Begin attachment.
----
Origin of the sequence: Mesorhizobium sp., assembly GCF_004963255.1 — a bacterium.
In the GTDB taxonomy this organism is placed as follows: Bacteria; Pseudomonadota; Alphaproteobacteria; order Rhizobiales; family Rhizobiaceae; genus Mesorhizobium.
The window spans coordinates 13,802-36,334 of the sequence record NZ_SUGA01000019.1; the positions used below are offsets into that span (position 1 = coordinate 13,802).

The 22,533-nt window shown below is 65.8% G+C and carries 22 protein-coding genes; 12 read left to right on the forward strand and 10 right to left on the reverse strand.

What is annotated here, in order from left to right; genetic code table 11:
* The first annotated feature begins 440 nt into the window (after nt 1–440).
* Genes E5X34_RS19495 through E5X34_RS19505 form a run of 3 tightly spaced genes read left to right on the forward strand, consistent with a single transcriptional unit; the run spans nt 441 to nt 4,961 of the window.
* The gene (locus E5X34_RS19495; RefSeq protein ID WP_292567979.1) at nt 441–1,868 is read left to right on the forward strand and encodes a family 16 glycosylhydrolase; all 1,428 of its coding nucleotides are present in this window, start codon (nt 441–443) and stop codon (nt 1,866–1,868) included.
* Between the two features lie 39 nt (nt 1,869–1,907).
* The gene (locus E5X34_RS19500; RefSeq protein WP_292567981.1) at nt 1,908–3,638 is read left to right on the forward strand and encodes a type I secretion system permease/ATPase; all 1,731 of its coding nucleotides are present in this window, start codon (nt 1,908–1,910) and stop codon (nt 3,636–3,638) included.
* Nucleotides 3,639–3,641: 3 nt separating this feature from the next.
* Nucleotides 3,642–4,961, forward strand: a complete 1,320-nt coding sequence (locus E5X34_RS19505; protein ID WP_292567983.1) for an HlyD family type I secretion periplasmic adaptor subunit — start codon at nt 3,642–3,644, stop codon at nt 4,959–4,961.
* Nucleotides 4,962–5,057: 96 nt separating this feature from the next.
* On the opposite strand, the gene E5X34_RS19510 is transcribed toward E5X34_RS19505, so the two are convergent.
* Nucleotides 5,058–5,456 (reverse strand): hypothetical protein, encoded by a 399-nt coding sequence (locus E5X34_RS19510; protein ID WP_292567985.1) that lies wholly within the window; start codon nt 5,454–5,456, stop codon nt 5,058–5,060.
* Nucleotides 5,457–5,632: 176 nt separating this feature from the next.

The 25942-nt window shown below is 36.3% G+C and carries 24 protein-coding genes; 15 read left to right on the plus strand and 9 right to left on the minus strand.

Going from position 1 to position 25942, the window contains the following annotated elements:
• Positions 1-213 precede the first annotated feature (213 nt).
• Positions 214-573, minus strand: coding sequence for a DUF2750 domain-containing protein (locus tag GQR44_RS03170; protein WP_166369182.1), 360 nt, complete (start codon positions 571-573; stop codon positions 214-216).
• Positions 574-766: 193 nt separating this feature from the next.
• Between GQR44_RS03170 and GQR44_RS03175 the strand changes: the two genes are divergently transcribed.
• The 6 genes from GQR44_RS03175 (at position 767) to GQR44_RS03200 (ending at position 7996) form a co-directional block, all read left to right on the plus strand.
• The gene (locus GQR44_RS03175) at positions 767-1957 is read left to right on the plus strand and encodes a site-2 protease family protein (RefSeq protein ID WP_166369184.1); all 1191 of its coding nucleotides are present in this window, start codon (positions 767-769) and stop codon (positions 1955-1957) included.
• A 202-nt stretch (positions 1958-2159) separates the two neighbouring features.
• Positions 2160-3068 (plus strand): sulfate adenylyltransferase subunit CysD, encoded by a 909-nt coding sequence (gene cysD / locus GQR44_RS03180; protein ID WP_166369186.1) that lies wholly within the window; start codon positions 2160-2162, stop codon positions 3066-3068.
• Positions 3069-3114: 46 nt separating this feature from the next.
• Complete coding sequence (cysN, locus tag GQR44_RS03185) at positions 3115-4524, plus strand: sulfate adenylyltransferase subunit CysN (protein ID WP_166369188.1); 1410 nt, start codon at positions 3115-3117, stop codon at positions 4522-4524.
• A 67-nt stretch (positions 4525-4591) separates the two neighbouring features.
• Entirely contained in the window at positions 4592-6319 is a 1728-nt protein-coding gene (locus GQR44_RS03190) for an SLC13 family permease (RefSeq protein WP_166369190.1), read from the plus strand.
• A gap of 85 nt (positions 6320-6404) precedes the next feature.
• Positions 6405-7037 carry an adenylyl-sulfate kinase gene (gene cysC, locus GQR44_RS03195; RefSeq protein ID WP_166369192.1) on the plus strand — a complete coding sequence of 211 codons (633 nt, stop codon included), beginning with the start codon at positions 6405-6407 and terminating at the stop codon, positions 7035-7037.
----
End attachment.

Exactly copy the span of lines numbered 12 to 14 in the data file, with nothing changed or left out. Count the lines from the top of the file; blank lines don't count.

* Nucleotides 3,642–4,961, forward strand: a complete 1,320-nt coding sequence (locus E5X34_RS19505; protein ID WP_292567983.1) for an HlyD family type I secretion periplasmic adaptor subunit — start codon at nt 3,642–3,644, stop codon at nt 4,959–4,961.
* Nucleotides 4,962–5,057: 96 nt separating this feature from the next.
* On the opposite strand, the gene E5X34_RS19510 is transcribed toward E5X34_RS19505, so the two are convergent.